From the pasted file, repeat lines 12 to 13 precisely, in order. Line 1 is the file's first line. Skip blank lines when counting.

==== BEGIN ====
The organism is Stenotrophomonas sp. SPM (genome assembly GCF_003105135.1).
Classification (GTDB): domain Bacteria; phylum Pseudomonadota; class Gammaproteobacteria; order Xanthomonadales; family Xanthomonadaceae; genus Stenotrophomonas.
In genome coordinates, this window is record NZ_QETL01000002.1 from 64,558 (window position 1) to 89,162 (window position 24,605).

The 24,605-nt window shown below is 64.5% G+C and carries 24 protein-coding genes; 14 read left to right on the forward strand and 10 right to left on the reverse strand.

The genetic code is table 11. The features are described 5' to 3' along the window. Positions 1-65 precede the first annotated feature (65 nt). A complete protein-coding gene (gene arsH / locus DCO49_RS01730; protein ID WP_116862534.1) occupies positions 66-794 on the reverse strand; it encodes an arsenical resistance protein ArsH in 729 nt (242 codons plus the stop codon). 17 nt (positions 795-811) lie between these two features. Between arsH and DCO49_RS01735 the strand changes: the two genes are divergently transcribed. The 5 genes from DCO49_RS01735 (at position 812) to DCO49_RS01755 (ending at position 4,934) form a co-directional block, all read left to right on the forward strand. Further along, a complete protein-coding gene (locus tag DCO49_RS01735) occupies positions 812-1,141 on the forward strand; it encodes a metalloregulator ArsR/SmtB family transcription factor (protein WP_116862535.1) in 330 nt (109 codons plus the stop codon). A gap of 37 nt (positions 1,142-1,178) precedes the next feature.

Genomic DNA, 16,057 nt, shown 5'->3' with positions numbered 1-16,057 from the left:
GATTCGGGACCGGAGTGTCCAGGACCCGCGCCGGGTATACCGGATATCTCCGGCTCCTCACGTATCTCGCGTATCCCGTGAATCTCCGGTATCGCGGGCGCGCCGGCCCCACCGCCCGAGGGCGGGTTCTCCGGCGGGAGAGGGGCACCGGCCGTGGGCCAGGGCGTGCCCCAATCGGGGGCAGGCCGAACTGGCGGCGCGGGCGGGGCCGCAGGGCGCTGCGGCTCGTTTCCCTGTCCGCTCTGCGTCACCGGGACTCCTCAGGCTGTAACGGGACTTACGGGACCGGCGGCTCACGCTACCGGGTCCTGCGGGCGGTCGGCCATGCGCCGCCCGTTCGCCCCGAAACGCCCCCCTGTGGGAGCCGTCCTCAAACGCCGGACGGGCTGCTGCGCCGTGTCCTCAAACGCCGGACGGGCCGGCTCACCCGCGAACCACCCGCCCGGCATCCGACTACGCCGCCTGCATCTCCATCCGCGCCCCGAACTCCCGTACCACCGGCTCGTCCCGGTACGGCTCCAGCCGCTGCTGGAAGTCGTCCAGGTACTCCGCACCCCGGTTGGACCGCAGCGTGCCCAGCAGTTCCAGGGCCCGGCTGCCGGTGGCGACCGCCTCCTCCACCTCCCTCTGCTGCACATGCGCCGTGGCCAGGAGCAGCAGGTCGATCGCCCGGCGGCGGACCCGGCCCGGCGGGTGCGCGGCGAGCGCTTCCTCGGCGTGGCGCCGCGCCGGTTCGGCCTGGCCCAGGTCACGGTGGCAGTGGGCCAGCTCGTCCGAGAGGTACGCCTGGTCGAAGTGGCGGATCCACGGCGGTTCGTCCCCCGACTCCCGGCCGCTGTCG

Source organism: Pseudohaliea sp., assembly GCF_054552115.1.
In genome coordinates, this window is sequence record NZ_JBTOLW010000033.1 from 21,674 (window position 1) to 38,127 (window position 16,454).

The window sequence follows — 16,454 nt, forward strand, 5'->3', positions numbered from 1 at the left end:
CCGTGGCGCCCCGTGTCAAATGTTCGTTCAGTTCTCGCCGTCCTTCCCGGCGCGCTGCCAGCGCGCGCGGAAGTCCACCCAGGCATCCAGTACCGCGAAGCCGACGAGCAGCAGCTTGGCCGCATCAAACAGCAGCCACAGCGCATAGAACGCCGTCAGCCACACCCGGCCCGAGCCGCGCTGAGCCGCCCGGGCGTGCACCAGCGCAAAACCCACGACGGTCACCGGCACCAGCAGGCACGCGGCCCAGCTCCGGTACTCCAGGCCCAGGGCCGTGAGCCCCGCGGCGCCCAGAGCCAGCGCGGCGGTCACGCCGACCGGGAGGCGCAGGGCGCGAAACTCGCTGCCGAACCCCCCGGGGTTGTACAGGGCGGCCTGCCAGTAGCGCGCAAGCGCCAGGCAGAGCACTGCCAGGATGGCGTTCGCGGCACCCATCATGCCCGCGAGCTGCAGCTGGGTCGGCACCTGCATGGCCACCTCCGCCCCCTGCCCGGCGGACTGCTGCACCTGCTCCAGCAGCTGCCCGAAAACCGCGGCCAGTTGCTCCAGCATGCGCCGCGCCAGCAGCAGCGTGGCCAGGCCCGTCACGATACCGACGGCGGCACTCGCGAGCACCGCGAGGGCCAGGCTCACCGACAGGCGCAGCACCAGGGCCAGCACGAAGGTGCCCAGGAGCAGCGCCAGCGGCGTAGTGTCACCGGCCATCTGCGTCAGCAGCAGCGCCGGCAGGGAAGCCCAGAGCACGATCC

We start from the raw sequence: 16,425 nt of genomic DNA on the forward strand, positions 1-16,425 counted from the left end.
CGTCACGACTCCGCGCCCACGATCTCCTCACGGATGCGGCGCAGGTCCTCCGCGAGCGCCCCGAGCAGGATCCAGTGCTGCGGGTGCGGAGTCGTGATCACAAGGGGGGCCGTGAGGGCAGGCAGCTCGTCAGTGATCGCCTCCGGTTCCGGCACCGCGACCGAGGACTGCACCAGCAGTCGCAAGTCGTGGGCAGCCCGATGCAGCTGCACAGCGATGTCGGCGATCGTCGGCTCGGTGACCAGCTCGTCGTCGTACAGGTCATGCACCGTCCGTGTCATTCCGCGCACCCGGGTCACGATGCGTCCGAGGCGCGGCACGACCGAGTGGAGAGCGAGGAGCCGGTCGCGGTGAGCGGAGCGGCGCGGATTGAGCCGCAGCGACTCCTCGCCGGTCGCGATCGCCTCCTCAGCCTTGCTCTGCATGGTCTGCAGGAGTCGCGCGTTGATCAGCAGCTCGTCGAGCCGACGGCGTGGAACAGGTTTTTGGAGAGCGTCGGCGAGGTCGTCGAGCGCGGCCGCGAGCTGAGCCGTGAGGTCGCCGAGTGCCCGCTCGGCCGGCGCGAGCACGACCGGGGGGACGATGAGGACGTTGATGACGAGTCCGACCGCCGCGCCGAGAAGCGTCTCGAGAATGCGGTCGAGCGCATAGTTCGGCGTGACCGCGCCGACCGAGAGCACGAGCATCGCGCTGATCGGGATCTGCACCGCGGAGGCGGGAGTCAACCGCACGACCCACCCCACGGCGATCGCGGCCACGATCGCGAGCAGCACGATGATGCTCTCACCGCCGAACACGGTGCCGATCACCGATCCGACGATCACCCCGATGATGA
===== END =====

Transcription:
We start from the raw sequence: 16,425 nt of genomic DNA on the forward strand, positions 1-16,425 counted from the left end.
CGTCACGACTCCGCGCCCACGATCTCCTCACGGATGCGGCGCAGGTCCTCCGCGAGCGCCCCGAGCAGGATCCAGTGCTGCGGGTGCGGAGTCGTGATCACAAGGGGGGCCGTGAGGGCAGGCAGCTCGTCAGTGATCGCCTCCGGTTCCGGCACCGCGACCGAGGACTGCACCAGCAGTCGCAAGTCGTGGGCAGCCCGATGCAGCTGCACAGCGATGTCGGCGATCGTCGGCTCGGTGACCAGCTCGTCGTCGTACAGGTCATGCACCGTCCGTGTCATTCCGCGCACCCGGGTCACGATGCGTCCGAGGCGCGGCACGACCGAGTGGAGAGCGAGGAGCCGGTCGCGGTGAGCGGAGCGGCGCGGATTGAGCCGCAGCGACTCCTCGCCGGTCGCGATCGCCTCCTCAGCCTTGCTCTGCATGGTCTGCAGGAGTCGCGCGTTGATCAGCAGCTCGTCGAGCCGACGGCGTGGAACAGGTTTTTGGAGAGCGTCGGCGAGGTCGTCGAGCGCGGCCGCGAGCTGAGCCGTGAGGTCGCCGAGTGCCCGCTCGGCCGGCGCGAGCACGACCGGGGGGACGATGAGGACGTTGATGACGAGTCCGACCGCCGCGCCGAGAAGCGTCTCGAGAATGCGGTCGAGCGCATAGTTCGGCGTGACCGCGCCGACCGAGAGCACGAGCATCGCGCTGATCGGGATCTGCACCGCGGAGGCGGGAGTCAACCGCACGACCCACCCCACGGCGATCGCGGCCACGATCGCGAGCAGCACGATGATGCTCTCACCGCCGAACACGGTGCCGATCACCGATCCGACGATCACCCCGATGATGA